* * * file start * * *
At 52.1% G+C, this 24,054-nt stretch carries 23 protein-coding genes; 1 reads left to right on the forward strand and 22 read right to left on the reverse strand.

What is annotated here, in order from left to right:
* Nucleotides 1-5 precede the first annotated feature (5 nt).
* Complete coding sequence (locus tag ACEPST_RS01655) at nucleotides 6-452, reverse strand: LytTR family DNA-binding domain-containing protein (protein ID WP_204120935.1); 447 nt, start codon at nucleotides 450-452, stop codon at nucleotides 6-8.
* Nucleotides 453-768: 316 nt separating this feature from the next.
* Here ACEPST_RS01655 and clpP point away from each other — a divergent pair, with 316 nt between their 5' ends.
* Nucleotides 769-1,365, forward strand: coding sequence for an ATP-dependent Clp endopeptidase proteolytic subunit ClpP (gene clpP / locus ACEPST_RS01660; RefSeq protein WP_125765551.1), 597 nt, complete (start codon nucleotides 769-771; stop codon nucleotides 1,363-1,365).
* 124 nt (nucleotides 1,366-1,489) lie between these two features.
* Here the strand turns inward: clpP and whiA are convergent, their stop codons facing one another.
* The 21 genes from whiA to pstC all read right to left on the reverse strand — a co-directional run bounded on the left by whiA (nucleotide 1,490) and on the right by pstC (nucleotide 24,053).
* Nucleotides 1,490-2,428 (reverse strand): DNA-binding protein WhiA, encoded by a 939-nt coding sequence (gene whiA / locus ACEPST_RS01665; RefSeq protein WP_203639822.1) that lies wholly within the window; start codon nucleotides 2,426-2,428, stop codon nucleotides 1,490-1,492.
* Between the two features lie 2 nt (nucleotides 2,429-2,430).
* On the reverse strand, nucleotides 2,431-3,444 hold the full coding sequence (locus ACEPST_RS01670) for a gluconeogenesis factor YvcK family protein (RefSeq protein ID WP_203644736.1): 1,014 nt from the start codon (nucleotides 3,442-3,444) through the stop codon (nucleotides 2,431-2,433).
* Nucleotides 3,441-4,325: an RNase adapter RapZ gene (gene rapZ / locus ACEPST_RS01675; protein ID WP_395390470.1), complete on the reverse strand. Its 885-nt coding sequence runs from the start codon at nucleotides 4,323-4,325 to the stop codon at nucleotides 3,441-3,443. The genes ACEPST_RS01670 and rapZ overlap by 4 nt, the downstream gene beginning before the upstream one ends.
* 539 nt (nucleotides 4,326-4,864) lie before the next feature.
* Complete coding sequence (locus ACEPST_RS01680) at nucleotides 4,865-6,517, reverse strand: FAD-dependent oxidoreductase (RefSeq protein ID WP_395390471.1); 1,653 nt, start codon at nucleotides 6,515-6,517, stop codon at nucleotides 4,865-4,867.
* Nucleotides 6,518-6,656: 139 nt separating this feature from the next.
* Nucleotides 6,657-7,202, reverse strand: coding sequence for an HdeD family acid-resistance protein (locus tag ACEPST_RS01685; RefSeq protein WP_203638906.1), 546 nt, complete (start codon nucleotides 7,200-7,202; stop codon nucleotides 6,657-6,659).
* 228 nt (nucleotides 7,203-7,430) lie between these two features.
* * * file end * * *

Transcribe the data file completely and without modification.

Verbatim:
At 52.1% G+C, this 24,054-nt stretch carries 23 protein-coding genes; 1 reads left to right on the forward strand and 22 read right to left on the reverse strand.

What is annotated here, in order from left to right:
* Nucleotides 1-5 precede the first annotated feature (5 nt).
* Complete coding sequence (locus tag ACEPST_RS01655) at nucleotides 6-452, reverse strand: LytTR family DNA-binding domain-containing protein (protein ID WP_204120935.1); 447 nt, start codon at nucleotides 450-452, stop codon at nucleotides 6-8.
* Nucleotides 453-768: 316 nt separating this feature from the next.
* Here ACEPST_RS01655 and clpP point away from each other — a divergent pair, with 316 nt between their 5' ends.
* Nucleotides 769-1,365, forward strand: coding sequence for an ATP-dependent Clp endopeptidase proteolytic subunit ClpP (gene clpP / locus ACEPST_RS01660; RefSeq protein WP_125765551.1), 597 nt, complete (start codon nucleotides 769-771; stop codon nucleotides 1,363-1,365).
* 124 nt (nucleotides 1,366-1,489) lie between these two features.
* Here the strand turns inward: clpP and whiA are convergent, their stop codons facing one another.
* The 21 genes from whiA to pstC all read right to left on the reverse strand — a co-directional run bounded on the left by whiA (nucleotide 1,490) and on the right by pstC (nucleotide 24,053).
* Nucleotides 1,490-2,428 (reverse strand): DNA-binding protein WhiA, encoded by a 939-nt coding sequence (gene whiA / locus ACEPST_RS01665; RefSeq protein WP_203639822.1) that lies wholly within the window; start codon nucleotides 2,426-2,428, stop codon nucleotides 1,490-1,492.
* Between the two features lie 2 nt (nucleotides 2,429-2,430).
* On the reverse strand, nucleotides 2,431-3,444 hold the full coding sequence (locus ACEPST_RS01670) for a gluconeogenesis factor YvcK family protein (RefSeq protein ID WP_203644736.1): 1,014 nt from the start codon (nucleotides 3,442-3,444) through the stop codon (nucleotides 2,431-2,433).
* Nucleotides 3,441-4,325: an RNase adapter RapZ gene (gene rapZ / locus ACEPST_RS01675; protein ID WP_395390470.1), complete on the reverse strand. Its 885-nt coding sequence runs from the start codon at nucleotides 4,323-4,325 to the stop codon at nucleotides 3,441-3,443. The genes ACEPST_RS01670 and rapZ overlap by 4 nt, the downstream gene beginning before the upstream one ends.
* 539 nt (nucleotides 4,326-4,864) lie before the next feature.
* Complete coding sequence (locus ACEPST_RS01680) at nucleotides 4,865-6,517, reverse strand: FAD-dependent oxidoreductase (RefSeq protein ID WP_395390471.1); 1,653 nt, start codon at nucleotides 6,515-6,517, stop codon at nucleotides 4,865-4,867.
* Nucleotides 6,518-6,656: 139 nt separating this feature from the next.
* Nucleotides 6,657-7,202, reverse strand: coding sequence for an HdeD family acid-resistance protein (locus tag ACEPST_RS01685; RefSeq protein WP_203638906.1), 546 nt, complete (start codon nucleotides 7,200-7,202; stop codon nucleotides 6,657-6,659).
* 228 nt (nucleotides 7,203-7,430) lie between these two features.